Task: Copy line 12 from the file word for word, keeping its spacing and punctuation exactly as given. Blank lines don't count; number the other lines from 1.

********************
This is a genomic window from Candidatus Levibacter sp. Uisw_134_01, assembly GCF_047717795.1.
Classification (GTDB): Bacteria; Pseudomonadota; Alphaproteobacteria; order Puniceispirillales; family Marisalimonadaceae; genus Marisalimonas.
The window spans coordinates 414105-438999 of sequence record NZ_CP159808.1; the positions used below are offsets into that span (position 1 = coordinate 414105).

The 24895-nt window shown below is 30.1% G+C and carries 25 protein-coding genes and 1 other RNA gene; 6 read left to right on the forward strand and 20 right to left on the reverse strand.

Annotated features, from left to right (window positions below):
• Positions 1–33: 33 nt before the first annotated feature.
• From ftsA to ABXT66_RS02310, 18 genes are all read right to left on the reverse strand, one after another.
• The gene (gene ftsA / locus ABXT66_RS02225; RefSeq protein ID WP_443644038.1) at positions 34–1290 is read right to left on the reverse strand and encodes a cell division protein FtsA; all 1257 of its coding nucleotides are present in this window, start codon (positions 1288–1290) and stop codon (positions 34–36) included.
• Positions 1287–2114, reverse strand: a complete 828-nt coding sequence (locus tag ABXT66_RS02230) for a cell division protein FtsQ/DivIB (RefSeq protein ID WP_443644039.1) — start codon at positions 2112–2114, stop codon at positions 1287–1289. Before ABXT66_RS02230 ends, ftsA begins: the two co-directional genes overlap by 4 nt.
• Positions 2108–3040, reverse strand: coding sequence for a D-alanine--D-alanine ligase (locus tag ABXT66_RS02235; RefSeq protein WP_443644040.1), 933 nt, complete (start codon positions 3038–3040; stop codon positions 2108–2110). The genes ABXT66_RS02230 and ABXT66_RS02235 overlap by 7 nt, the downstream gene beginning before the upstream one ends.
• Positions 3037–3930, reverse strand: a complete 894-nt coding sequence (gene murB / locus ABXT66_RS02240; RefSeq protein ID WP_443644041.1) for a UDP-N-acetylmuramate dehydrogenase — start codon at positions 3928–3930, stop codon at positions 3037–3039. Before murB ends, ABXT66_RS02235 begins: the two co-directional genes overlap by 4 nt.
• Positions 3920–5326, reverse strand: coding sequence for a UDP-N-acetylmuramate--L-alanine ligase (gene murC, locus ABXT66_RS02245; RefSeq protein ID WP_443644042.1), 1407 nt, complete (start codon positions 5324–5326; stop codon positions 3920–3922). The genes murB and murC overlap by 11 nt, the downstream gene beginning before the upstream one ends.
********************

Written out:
• Positions 3920–5326, reverse strand: coding sequence for a UDP-N-acetylmuramate--L-alanine ligase (gene murC, locus ABXT66_RS02245; RefSeq protein ID WP_443644042.1), 1407 nt, complete (start codon positions 5324–5326; stop codon positions 3920–3922). The genes murB and murC overlap by 11 nt, the downstream gene beginning before the upstream one ends.